John 2 - NIV Study Bible
2:1 third day. Cf. Ge 22:4 and note. wedding. Little is known of how a wedding was performed in the Holy Land in the first century, but clearly the feast was very important and might go on for a week. To fail in proper hospitality was a serious offense. Cana. Mentioned only in John’s Gospel (v. 11; 4:46; 21:2). It was west of the Sea of Galilee, but the exact location is uncertain (see map).
2:3 When the wine was gone. More than a minor social embarrassment, since the family had an obligation to provide a feast of the socially required standard. There was no great variety in beverages, and people normally drank water or wine.
2:4 Woman. See NIV text note. My hour has not yet come. Several similar expressions scattered through this Gospel (see 7:6,8,30; 8:20 and notes) picture Jesus moving inevitably toward the destiny for which he had come: the time of his sacrificial death on the cross and victorious resurrection from the dead (see 12:23,27 and notes; 13:1; 16:32; 17:1).
2:6 That John takes the time to describe these jars in an otherwise brief narrative suggests that Jesus may be contrasting the new “wine” of his ministry with the old “water” of Judaism (Mk 2:22). ceremonial washing. Jews became ceremonially defiled during the normal circumstances of daily life and were cleansed by, e.g., pouring water over their hands. For a lengthy feast with many guests a large amount of water was required for this purpose. holding. Refers to capacity, not to actual content.
2:8–9 master of the banquet. A function mentioned only here in the NT. Apparently he was one of the guests, charged with serving as master of ceremonies.
2:10 too much to drink . . . you have saved the best. Ordinarily, after the guests’ sensibilities were dulled, the “cheaper wine” was served.
2:11 signs. John always refers to Jesus’ miracles as “signs,” a word emphasizing the significance of the action rather than the marvel (see, e.g., 4:54; 6:14; 9:16; 11:47 and notes). There are seven (the number of completeness and perfection) such “signs” in the main body of this Gospel (see chart; see also chart); the large catch of fish in 21:1–11 is in the epilogue (see Introduction: Outline; cf. note on 6:35). They revealed Jesus’ glory (see 1:14 and note) and likely also pointed to the fullness of the salvation he came to effect. In his account of Jesus’ first display of “his glory” by providing an abundance of wine at a wedding feast, John probably was testifying that Christ’s saving mission would culminate in the redemption of the creation from all its distresses, so that the wine of joy would flow fully, as the prophets had announced (see Isa 35:1–2; Joel 3:18; Am 9:13 and notes; cf. Ge 49:11 and note). his disciples believed in him. See 1:7; 20:31 and notes.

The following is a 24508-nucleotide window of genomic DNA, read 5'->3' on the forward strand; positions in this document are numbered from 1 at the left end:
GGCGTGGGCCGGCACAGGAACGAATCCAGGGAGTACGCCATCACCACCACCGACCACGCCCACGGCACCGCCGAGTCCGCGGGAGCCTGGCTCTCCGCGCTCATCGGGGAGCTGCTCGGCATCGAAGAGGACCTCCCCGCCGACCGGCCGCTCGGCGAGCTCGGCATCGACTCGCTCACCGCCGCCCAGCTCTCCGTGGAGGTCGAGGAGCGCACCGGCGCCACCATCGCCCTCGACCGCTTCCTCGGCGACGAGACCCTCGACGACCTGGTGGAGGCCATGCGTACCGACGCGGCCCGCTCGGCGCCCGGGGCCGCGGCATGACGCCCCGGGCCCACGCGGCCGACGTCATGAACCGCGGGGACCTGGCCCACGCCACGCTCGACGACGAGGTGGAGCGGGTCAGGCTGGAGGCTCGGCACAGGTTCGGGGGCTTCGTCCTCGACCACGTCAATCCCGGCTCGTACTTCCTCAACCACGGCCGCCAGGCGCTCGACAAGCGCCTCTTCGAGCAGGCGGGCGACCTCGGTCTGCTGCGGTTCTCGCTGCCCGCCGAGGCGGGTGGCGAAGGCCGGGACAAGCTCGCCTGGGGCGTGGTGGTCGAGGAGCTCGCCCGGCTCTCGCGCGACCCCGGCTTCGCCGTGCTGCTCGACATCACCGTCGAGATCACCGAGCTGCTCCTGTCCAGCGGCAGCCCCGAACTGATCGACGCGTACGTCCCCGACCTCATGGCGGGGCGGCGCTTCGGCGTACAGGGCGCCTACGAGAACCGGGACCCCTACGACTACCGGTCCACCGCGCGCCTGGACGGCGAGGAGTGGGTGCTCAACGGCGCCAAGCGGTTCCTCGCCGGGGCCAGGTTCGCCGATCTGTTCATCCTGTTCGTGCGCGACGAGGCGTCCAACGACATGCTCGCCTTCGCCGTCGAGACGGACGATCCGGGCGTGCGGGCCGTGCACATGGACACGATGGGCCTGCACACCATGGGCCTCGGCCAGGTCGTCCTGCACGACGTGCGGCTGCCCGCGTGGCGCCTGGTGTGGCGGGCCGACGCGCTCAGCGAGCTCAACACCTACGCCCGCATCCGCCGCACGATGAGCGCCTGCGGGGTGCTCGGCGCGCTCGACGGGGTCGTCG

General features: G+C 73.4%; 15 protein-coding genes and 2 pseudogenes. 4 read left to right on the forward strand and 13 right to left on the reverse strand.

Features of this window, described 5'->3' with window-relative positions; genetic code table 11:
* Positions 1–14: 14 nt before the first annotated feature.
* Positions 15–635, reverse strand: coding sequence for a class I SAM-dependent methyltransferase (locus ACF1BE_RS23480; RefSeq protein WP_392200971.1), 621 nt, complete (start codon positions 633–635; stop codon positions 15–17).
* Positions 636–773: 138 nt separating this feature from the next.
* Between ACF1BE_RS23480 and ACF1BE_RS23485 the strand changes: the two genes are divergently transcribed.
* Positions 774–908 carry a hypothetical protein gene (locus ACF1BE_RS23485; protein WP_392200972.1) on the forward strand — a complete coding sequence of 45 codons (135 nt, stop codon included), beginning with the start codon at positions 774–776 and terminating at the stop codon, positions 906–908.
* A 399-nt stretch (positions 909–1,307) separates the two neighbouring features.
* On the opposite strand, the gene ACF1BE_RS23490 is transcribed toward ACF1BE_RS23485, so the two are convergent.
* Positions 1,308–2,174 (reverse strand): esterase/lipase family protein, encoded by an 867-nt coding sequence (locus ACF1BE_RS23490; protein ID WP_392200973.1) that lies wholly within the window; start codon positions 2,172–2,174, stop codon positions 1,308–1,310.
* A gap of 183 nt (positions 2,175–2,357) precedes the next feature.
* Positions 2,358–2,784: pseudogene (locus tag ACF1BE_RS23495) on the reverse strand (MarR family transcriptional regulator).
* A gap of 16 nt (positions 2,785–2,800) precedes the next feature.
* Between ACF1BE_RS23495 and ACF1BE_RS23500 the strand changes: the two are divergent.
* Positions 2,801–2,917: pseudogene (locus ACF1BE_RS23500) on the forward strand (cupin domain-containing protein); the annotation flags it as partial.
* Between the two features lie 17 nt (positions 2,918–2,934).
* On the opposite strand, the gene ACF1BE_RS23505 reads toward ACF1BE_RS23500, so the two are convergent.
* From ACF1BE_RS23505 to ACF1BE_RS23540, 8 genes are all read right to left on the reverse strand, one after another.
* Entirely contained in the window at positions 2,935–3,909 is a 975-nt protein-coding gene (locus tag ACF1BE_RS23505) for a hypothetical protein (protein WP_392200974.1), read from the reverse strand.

2:12 went down. Situated on the shore of the lake, Capernaum was at a lower level than Cana. Capernaum. See notes on Mt 4:13; Lk 10:15; see also model and map. brothers. Or “brothers and sisters.” The Greek word can mean “siblings.” For the names of Jesus’ brothers, see Mk 6:3. See note on Lk 8:19.
2:13 Passover. See Ex 12 and notes on Ex 12:11–23; see also notes on Mt 26:17, 18–30; Mk 14:1,12; Lk 22:1 and chart. Passover was one of the annual festivals that all Jewish men were required to celebrate in Jerusalem. See notes on 5:1; Dt 16:16.
2:14 cattle, sheep and doves. Required for sacrifices. Jews who came great distances had to be able to buy sacrificial animals near the temple. The merchants, however, were selling them in the outer court of the temple itself, the one place where Gentiles could come to pray. exchanging money. Many coins had to be changed into currency acceptable to the temple authorities, which made money changers necessary (see note on Mk 11:15). They should not, however, have been working in the temple itself. See model.
2:17 His disciples remembered. Probably after Jesus’ crucifixion (v. 22)—when Ps 69 struck them as a prophecy of his suffering at the hands of those his “zeal” for the true worship of God had deeply antagonized (see introduction to Ps 69).
2:19 temple. The Jews thought Jesus was referring to the literal temple, but John tells us that he was not (v. 21). Just a few years later Jesus was accused of saying that he would destroy the temple and raise it again (see Mt 26:61; Mk 14:58 and notes), and mockers repeated the charge as he hung on the cross (Mt 27:40; Mk 15:29). The same misunderstanding may have been behind the charge against Stephen (see Ac 6:13 and note).
2:20 forty-six years. The temple was not finally completed until ad 64. The meaning is that work had been going on for 46 years. Since it had begun c. 19 or 20 bc, the year of the event recorded here is c. ad 27 (see chart).
2:22 recalled what he had said. See 12:16; see also 14:26 and note. Then they believed the scripture. See 20:9 and note. It is not clear whether reference here is to a particular passage from the OT (see, e.g., Ps 16:10; 17:15 and notes) or to the OT in general (cf. 1Co 15:4).